I saw this gorgeous girl at the coffeehouse at the mall two months ago. It was totally love at first sight. I keep hanging out there hoping to see her again. Am I nuts, or does love at first sight really exist?
It's so special when a man tells a woman he's deeply in love with her — except when her response is "Excuse me, but have we met?"
Zsok and his colleagues were looking for the three elements that psychologist Robert Sternberg theorizes interact to produce love: intimacy, commitment, and passion (made up of physical arousal, desire, excitement, and longing). They surveyed participants online and in a lab setting — asking them how they felt about people in photographs — and in three dating events, getting their reactions to people they'd just met. Of the 396 participants, love at first sight "was indicated 49 times by 32 different individuals." (That rare and wonderful lightning struck twice or maybe three times for some.) And here's a shocker: "None of the instances of (love at first sight) was reciprocal."
Not surprisingly, none of the participants who said they'd felt
As for couples who insist they had love at first sight, the researchers believe they could be retrospectively repainting their first meeting to make their relationship feel more special. The reality: "We just knew" is "we just got lucky" (stated in a way that makes frustrated single people long to commit hara-kiri with the nearest shrimp fork).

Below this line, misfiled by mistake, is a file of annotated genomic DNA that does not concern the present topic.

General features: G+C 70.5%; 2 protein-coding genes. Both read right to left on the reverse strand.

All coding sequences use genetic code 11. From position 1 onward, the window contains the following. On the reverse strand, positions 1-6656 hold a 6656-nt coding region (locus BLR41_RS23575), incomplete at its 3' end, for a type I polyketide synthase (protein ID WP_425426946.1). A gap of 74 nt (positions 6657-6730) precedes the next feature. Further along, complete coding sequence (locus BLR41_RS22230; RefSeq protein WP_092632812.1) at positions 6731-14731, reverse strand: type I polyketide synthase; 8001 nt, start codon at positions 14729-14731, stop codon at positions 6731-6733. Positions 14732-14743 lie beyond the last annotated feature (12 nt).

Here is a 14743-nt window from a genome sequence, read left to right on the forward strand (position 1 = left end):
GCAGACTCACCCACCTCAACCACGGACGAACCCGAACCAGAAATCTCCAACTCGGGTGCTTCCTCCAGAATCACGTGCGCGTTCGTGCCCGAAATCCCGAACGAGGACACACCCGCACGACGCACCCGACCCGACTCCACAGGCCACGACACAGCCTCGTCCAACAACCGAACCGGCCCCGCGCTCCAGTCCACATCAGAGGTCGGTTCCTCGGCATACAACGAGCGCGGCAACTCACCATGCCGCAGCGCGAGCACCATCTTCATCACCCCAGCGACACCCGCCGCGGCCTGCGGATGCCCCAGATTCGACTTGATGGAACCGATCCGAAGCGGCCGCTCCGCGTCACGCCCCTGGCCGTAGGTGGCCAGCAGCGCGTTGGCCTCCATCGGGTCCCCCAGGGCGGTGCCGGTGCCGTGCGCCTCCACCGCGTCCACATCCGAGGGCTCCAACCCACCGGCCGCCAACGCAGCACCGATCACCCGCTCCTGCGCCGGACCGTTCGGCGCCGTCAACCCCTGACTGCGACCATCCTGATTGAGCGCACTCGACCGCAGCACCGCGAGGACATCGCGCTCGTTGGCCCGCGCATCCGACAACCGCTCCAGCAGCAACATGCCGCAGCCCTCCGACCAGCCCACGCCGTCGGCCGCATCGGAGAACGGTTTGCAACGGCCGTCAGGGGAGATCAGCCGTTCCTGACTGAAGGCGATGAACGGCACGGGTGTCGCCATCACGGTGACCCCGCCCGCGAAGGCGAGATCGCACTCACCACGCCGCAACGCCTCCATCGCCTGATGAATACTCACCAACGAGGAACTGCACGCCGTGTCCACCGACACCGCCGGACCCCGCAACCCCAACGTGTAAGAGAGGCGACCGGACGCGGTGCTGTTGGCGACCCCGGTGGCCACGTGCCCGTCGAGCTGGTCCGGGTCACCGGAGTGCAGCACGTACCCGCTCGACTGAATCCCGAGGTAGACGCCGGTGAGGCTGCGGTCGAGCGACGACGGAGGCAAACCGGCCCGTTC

Reminding yourself that you just have the plain old hots for this girl is probably the best way for you to do what needs to be done — shift to some other activity (Masturbate! Play video games!) when the impulse strikes to stake out Coffeeland. Getting
My family enjoys your weekly column, but we're wondering why you can't give advice without launching into evolutionary explanations. We aren't always instinct-driven animals like elk or migrating salmon. —Evolutionary Overkill
Charles (Darwin) In Charge
It isn't so bad being a salmon. Salmon just wake up one day and swim like mad upstream. There's no existential fretting, "What does it all mean? What will I do with myself after grad school? Am I a bad fish if I sometimes long to put grain alcohol in the sippy cup of that brat screaming on the beach?"
Meanwhile, back in
In fact, as evolutionary
Understanding the origins of our motivation is not "evolutionary overkill" but our best shot for possibly controlling our behavior — or at least forgiving ourselves when we fail miserably. As my First Amendment lawyer friend Ken White (@Popehat) tweeted about S'mores Girl Scout Cookies: "I thought they were kind of meh at first but by the third box I ate in the garage they were growing on me."